Car producer :
1,5 litre 2.Series International SWB
After the war, the company was refounded at Abingdon Road, Kensington and a new car designed to carry the Aston-Martin name. Bamford left in 1920 and the company was revitalised with funding from Count Louis Zborowski. In 1922, Bamford & Martin produced cars to compete in the French Grand Prix, which went on to set world speed and endurance records at Brooklands. Three works Team Cars with 16-valve twin cam engines were built for racing and record breaking: chassis number 1914, later developed as the Green Pea; chassis number 1915, the Razor Blade record car; and chassis number 1916, later developed as the Halford Special.
Approximately 55 cars were built for sale in two configurations, long chassis and short chassis. The company went bankrupt in 1924 and was bought by Lady Charnwood, who put her son John Benson on the board. The company failed again in 1925 and the factory closed in 1926, with Lionel Martin leaving.
Between 1926 and 1937 Bertelli was both technical director and designer of all new Aston Martins, since known as "Bertelli cars". Bertelli was an experienced automobile engineer, having designed cars for Enfield & Allday, and an engine of his design - an overhead-camshaft four-cylinder of 1,492cc - powered the new 11.9hp Aston, known also as the '12/50' or '1½-Litre'. They included the 1½-litre "T-type", "International", "Le Mans", "MKII" and its racing derivative, the "Ulster", and the 2-litre 15/98 and its racing derivative, the "Speed Model". Most were open two-seater sports cars bodied by Bert Bertelli's brother Enrico (Harry), with a small number of long-chassis four-seater tourers, dropheads and saloons also produced.
Based on the 1½-liter road car, the duo featured dry-sump lubrication a feature that would stand them in good stead in long distance sports car events and this was carried over to the International sports model, newly introduced for 1929. Built in two wheelbase lengths, the International was manufactured between 1929 and 1932, mostly with bodies by Augustus's brother Enrico 'Harry' Bertelli.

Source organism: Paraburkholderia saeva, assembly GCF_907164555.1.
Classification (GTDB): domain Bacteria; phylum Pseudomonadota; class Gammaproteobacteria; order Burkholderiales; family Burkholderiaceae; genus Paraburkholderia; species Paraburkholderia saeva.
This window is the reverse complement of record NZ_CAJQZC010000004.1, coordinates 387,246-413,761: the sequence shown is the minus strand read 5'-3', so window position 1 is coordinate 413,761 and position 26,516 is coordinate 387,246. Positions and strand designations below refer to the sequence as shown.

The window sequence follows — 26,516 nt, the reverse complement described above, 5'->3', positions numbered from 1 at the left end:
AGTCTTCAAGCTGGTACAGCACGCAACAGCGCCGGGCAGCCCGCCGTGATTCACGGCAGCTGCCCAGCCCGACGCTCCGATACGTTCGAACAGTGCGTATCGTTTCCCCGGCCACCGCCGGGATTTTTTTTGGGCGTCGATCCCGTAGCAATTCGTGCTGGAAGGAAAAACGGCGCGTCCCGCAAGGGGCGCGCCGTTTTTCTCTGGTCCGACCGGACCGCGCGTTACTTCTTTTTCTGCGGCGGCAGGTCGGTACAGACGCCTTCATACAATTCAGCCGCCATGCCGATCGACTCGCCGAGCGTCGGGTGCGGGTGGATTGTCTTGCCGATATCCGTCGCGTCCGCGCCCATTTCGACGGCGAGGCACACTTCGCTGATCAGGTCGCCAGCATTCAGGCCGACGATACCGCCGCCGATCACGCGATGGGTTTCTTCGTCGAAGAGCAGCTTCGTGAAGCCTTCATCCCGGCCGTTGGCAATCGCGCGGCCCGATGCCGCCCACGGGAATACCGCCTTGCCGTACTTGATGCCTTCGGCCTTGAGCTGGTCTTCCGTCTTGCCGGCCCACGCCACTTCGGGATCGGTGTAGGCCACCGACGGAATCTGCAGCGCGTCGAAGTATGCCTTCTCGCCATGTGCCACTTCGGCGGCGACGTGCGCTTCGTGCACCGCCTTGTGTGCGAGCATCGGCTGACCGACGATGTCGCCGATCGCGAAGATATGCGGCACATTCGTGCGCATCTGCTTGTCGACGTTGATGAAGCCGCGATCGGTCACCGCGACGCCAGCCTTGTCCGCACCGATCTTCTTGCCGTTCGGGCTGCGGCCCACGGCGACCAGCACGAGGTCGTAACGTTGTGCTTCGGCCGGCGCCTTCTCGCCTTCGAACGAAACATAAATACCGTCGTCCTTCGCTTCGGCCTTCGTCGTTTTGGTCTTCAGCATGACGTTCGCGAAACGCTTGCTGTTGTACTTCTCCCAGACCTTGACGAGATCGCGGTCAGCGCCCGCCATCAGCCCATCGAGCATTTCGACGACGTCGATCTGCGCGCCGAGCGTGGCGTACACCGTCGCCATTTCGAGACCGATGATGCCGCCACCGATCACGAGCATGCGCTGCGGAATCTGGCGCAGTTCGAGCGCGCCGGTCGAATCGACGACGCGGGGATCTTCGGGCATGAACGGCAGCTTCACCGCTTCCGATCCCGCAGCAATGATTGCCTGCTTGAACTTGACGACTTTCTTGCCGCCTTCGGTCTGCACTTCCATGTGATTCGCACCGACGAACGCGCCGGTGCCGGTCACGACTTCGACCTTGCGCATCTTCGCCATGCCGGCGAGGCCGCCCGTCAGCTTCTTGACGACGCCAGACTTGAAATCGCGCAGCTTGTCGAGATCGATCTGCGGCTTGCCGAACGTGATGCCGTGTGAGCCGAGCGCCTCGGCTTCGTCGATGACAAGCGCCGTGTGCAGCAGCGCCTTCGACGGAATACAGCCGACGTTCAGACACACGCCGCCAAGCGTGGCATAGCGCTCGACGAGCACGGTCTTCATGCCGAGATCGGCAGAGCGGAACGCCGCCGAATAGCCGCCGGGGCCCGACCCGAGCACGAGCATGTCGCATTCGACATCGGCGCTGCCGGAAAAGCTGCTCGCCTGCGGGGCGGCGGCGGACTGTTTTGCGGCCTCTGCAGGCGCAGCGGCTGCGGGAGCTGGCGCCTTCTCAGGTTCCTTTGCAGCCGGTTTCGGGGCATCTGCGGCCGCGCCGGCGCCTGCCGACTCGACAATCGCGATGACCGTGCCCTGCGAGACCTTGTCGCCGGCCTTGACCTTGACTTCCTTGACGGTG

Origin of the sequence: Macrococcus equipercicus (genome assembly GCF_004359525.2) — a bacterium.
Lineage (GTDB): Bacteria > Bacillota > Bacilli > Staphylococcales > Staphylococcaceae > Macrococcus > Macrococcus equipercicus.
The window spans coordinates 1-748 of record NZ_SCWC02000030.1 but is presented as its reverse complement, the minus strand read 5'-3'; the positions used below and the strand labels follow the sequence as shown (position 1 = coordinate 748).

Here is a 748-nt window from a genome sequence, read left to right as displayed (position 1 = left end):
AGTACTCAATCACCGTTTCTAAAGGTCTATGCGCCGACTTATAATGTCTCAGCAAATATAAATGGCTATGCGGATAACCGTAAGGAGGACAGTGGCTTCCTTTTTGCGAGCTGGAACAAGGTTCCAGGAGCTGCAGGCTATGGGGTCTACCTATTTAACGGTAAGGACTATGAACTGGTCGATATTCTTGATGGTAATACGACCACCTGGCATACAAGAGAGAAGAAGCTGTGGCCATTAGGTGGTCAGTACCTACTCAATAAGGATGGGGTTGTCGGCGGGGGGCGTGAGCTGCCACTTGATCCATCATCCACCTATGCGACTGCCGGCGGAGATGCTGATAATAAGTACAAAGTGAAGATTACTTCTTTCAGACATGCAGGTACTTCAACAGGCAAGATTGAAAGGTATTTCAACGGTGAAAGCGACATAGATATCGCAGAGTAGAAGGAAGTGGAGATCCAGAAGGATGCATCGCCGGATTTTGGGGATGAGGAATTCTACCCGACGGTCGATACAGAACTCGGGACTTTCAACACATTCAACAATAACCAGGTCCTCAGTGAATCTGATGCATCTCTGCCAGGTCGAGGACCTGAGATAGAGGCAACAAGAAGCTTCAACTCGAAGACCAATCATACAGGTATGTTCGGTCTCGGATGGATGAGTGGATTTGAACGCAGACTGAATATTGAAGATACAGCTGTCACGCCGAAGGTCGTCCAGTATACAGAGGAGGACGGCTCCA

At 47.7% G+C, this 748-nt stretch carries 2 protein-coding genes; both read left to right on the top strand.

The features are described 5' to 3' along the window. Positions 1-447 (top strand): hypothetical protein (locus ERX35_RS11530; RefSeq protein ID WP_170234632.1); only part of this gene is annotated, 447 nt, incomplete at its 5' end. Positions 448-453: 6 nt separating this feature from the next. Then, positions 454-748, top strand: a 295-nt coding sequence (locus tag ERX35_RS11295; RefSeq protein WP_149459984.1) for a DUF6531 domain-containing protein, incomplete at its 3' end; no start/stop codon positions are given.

The 'Le Mans' label was first applied to the competition version of the (1st Series) International following Aston's class win and 5th place overall in the 1931 Le Mans race.
The second series of 1½ Liter cars were introduced in February 1932, although aesthetically it appeared to be just an update, there was a lot more to it under the skin. Most notably the cars featured an all new chassis, a Laycock transmission now mounted to the engine and the worm drive was sensibly revised by replacing it with an ENV spiral bevel drive. As before an International, dubbed 'New International', and the more sporting Le Mans was offered.
Le Mans engine had a 7.5:1 compression ratio, 25% higher than the standard model which allowed it to develop some 70bhp, enough to propel the car to a guaranteed 84mph. Large drums filled the whole of the wheels to ensure that braking was efficient, the combination and relatively lightweight body made for a nimble sports car.
The Aston Martin MKII, introduced in 1934 and produced only until December 1935, remains among the finest of the famed “Bertelli cars.” The MKII featured a reinforced ladder-frame chassis, improved front-axle control and large-diameter Alfin drum brakes. Powerful and smooth, the MKII engine produced 73 bhp in standard form, allowing for an 85 mph top speed. Only 166 MKIIs are believed to have been produced at Feltham, including 20 Ulster racing cars.
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